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CMPT125
Homework Assignment 2
You need to implement the functions in assignment2.c.
Submit only the assignment2.c file to CourSys.
Solve all 3 problems in this assignment.
Grading: The assignment will be graded automatically.
Make sure that your code compiles without warnings/errors, and returns the required output.
Compilation: Your code MUST compile in CSIL with the Makefile provided.
If the code does not compile in CSIL, the grade on the assignment is 0 (zero).
Even if you can’t solve a problem, make sure the file compiles properly.
Warnings: Warnings during compilation will reduce points.
More importantly, they indicate that something is probably wrong with the code.
Dynamically allocated arrays: Do not use variable length arrays! Never!
If you need an array of unknown length, you need to use malloc.
Memory leaks: Memory leaks during execution of your code will reduce points.
Make sure all memory used for intermediate calculations are freed properly.
Readability: Your code must be readable, and have reasonable documentation, but not too
much. No need to explain i+=2 with // increase i by 2.
Write helper functions if that makes the code more readable.
Testing: An example of a test file is included.
Your code will be tested using the provided tests as well as additional tests.
Do not hard-code any results produced by the functions as we will have additional tests.
You are strongly encouraged to write more tests to check your solution is correct, but you don’t
have to submit them.
1. You need to implement all the functions in assignment2.c.
2. You should not add main() to assignment2.c, because it will interfere
with main() in the test file.
3. Submit only the assignment2.c file to CourSys.
Problem 1 [40 points]
In this question you will implement a database of usernames and passwords. You will store
your dictionary in a file. Write the following two functions, maintaining a file with the database.
int add_user_password(const char* file_name,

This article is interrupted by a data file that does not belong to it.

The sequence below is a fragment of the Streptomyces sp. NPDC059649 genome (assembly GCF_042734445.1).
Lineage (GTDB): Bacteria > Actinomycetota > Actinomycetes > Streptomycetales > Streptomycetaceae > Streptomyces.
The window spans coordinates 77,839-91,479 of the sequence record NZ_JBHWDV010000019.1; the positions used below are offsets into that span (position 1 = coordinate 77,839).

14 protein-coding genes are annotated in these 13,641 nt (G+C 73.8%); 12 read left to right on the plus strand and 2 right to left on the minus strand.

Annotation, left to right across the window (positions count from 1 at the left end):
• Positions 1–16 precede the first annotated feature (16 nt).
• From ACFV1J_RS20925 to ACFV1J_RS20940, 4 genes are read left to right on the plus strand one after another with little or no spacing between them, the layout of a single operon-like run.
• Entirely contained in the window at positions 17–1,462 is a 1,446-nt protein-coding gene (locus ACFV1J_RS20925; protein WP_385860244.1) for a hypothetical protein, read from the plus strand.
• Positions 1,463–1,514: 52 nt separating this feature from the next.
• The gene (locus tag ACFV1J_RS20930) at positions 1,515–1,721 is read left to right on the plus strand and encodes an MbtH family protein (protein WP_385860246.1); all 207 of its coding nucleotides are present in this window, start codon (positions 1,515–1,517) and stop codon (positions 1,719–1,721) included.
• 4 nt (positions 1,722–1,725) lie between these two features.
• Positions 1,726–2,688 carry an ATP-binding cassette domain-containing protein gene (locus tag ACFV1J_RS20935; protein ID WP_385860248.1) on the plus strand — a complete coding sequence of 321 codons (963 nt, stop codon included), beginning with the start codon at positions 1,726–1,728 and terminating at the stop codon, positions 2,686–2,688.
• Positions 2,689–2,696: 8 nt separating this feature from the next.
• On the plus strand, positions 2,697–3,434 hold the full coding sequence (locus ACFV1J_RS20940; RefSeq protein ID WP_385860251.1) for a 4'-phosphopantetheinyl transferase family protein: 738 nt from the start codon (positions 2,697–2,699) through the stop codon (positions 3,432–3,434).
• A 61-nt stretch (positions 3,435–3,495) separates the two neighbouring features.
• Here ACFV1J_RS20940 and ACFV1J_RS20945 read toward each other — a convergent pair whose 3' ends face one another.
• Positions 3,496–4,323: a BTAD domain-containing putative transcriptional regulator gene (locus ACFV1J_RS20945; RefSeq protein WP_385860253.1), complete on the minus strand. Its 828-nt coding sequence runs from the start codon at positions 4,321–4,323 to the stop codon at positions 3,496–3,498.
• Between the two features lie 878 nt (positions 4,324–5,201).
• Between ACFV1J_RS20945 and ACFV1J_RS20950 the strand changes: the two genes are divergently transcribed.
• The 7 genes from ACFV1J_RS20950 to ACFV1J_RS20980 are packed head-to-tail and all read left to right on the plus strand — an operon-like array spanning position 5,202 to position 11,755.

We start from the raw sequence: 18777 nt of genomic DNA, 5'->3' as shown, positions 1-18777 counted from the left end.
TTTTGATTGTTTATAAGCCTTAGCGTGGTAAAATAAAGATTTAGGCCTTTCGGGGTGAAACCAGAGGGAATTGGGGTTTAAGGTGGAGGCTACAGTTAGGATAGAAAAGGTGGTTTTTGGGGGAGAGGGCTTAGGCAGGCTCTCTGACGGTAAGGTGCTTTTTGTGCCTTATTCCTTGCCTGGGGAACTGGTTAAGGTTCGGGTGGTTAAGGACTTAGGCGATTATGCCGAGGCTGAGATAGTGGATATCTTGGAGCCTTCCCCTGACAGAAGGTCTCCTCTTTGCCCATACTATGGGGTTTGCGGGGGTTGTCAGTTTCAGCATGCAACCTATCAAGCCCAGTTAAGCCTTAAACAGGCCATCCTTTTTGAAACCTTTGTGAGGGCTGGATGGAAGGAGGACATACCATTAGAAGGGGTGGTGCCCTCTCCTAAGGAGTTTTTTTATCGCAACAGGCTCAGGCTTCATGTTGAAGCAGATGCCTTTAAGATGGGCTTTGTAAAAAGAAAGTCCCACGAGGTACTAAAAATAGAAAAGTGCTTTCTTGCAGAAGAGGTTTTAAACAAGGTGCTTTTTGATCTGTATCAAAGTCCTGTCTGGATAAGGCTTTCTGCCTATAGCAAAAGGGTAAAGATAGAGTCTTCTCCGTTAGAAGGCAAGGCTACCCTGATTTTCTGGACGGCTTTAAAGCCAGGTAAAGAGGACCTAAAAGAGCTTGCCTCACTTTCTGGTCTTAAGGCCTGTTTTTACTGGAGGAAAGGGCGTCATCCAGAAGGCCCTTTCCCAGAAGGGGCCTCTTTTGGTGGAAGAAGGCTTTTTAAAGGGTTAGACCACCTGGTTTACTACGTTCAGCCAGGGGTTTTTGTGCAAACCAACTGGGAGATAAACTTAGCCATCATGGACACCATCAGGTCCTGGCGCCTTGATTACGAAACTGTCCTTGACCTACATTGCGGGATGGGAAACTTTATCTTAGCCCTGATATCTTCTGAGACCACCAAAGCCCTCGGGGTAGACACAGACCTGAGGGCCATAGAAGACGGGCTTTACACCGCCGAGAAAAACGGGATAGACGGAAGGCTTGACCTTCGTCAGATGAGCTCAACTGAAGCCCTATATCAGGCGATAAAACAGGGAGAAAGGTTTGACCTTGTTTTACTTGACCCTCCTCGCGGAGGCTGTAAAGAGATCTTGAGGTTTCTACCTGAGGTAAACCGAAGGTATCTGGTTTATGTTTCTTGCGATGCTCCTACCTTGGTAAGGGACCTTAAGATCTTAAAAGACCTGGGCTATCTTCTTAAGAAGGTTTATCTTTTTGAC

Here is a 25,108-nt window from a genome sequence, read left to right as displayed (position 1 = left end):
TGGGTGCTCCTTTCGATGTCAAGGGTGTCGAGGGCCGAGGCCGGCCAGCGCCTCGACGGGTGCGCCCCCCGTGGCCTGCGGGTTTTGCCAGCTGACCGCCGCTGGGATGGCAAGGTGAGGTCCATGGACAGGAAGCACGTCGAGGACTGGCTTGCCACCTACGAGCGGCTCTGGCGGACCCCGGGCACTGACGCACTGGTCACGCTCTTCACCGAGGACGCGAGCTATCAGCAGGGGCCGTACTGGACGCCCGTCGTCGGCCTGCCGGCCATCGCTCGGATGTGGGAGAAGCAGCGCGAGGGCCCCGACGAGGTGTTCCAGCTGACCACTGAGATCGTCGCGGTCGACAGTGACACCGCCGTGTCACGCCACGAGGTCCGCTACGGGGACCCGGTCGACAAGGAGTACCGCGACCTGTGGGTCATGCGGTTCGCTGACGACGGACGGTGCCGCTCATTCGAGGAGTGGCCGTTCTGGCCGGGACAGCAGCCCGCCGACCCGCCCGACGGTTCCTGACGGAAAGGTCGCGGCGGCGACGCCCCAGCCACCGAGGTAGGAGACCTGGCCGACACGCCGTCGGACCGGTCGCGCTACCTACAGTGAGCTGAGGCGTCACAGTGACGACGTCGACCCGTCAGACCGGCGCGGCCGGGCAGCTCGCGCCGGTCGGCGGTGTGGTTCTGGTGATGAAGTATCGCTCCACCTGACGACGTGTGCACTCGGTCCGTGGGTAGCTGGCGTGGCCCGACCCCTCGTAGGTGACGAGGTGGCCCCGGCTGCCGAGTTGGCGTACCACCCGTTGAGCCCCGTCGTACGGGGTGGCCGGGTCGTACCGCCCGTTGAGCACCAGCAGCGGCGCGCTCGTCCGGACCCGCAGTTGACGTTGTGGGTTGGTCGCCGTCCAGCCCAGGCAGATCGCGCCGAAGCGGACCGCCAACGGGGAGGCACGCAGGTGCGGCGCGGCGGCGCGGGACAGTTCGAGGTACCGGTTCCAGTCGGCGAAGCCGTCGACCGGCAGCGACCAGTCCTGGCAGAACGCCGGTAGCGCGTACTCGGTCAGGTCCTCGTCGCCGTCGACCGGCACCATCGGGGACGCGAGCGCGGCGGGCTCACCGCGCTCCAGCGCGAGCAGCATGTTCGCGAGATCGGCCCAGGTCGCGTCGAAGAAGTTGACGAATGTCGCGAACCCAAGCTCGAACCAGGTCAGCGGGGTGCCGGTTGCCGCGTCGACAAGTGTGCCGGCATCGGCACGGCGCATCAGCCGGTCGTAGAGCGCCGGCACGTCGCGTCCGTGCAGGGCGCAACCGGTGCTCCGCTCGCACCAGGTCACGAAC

const char* username, const char* password);
The function gets the user and a password.
– If the user is not in the file, the function adds the pair to the file and returns 1.
– If the user is already in the file, the function does not modify the file and returns 0.
– If the file does not exist, the function creates a new file with the given name, adds the pair to
the file, and returns 1.
int check_user_password(const char* file_name,
const char* username, const char* password);
The function gets the filename and the username/password, and searches the file for them.
– If the username is found and the password matches, the function returns 1.
– If the file does not exist, the function returns -1.
– If the username is not found, the function returns -2.
– If the username is found but the password doesn’t match, the function returns -3.
Additional instructions and hints:
1. For the instructions on how to read and write to files see section “C Programming Files” in
https://www.programiz.com/c-programming or
https://www.tutorialspoint.com/cprogramming/c_file_io.htm or any other online resources.
2. There are no specific instructions about how you should store the information in the file.
The only requirement is that the two functions are compatible with each other. That is, if a
pair is added using add_user_password, then check_password will be able to find it.
You should decide carefully on the format for storing the data of each entry.
3. When storing the pairs, remember that you need to store the actual strings and not their
pointers. It may be convenient to store the length of the string in the file.
4. The usernames are always alpha-numeric. The password may contain non-alpha-numeric
symbols, e.g. spaces, underscores, or special symbols like ‘\n’.
5. You should not assume that the lengths of the strings are bounded. Some usernames and